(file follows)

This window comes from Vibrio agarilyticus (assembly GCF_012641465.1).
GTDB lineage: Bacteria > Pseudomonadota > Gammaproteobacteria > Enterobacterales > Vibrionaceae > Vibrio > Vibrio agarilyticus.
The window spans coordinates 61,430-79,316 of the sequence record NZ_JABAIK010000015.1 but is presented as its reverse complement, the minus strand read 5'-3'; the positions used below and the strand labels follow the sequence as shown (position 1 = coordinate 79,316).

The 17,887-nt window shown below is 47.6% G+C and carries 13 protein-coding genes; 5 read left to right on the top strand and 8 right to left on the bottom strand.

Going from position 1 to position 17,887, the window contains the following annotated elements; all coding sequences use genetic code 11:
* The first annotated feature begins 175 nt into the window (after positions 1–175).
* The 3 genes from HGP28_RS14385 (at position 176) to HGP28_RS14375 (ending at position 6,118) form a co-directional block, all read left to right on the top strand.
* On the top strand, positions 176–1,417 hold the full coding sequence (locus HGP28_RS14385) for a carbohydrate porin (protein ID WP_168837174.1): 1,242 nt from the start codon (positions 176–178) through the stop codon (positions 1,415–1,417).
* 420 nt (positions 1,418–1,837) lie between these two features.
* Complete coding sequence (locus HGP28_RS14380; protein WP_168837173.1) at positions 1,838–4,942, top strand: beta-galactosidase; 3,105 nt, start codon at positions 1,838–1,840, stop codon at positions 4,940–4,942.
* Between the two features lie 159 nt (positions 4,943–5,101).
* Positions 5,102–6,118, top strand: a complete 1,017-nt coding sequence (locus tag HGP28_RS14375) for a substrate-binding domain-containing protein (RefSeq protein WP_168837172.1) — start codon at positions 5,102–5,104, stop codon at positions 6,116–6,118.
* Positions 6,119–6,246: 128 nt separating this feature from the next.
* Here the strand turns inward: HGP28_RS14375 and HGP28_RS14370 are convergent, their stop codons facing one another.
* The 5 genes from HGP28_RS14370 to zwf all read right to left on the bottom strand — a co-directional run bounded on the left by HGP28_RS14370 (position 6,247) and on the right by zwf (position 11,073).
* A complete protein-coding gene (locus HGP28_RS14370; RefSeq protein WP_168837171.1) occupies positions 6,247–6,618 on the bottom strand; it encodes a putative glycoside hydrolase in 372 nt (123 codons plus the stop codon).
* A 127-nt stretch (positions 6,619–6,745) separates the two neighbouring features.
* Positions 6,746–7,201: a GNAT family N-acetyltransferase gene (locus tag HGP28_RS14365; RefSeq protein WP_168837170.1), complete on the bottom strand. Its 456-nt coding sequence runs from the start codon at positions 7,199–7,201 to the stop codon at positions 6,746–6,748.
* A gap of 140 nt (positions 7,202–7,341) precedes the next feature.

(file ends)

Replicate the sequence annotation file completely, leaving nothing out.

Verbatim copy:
This window comes from Vibrio agarilyticus (assembly GCF_012641465.1).
GTDB lineage: Bacteria > Pseudomonadota > Gammaproteobacteria > Enterobacterales > Vibrionaceae > Vibrio > Vibrio agarilyticus.
The window spans coordinates 61,430-79,316 of the sequence record NZ_JABAIK010000015.1 but is presented as its reverse complement, the minus strand read 5'-3'; the positions used below and the strand labels follow the sequence as shown (position 1 = coordinate 79,316).

The 17,887-nt window shown below is 47.6% G+C and carries 13 protein-coding genes; 5 read left to right on the top strand and 8 right to left on the bottom strand.

Going from position 1 to position 17,887, the window contains the following annotated elements; all coding sequences use genetic code 11:
* The first annotated feature begins 175 nt into the window (after positions 1–175).
* The 3 genes from HGP28_RS14385 (at position 176) to HGP28_RS14375 (ending at position 6,118) form a co-directional block, all read left to right on the top strand.
* On the top strand, positions 176–1,417 hold the full coding sequence (locus HGP28_RS14385) for a carbohydrate porin (protein ID WP_168837174.1): 1,242 nt from the start codon (positions 176–178) through the stop codon (positions 1,415–1,417).
* 420 nt (positions 1,418–1,837) lie between these two features.
* Complete coding sequence (locus HGP28_RS14380; protein WP_168837173.1) at positions 1,838–4,942, top strand: beta-galactosidase; 3,105 nt, start codon at positions 1,838–1,840, stop codon at positions 4,940–4,942.
* Between the two features lie 159 nt (positions 4,943–5,101).
* Positions 5,102–6,118, top strand: a complete 1,017-nt coding sequence (locus tag HGP28_RS14375) for a substrate-binding domain-containing protein (RefSeq protein WP_168837172.1) — start codon at positions 5,102–5,104, stop codon at positions 6,116–6,118.
* Positions 6,119–6,246: 128 nt separating this feature from the next.
* Here the strand turns inward: HGP28_RS14375 and HGP28_RS14370 are convergent, their stop codons facing one another.
* The 5 genes from HGP28_RS14370 to zwf all read right to left on the bottom strand — a co-directional run bounded on the left by HGP28_RS14370 (position 6,247) and on the right by zwf (position 11,073).
* A complete protein-coding gene (locus HGP28_RS14370; RefSeq protein WP_168837171.1) occupies positions 6,247–6,618 on the bottom strand; it encodes a putative glycoside hydrolase in 372 nt (123 codons plus the stop codon).
* A 127-nt stretch (positions 6,619–6,745) separates the two neighbouring features.
* Positions 6,746–7,201: a GNAT family N-acetyltransferase gene (locus tag HGP28_RS14365; RefSeq protein WP_168837170.1), complete on the bottom strand. Its 456-nt coding sequence runs from the start codon at positions 7,199–7,201 to the stop codon at positions 6,746–6,748.
* A gap of 140 nt (positions 7,202–7,341) precedes the next feature.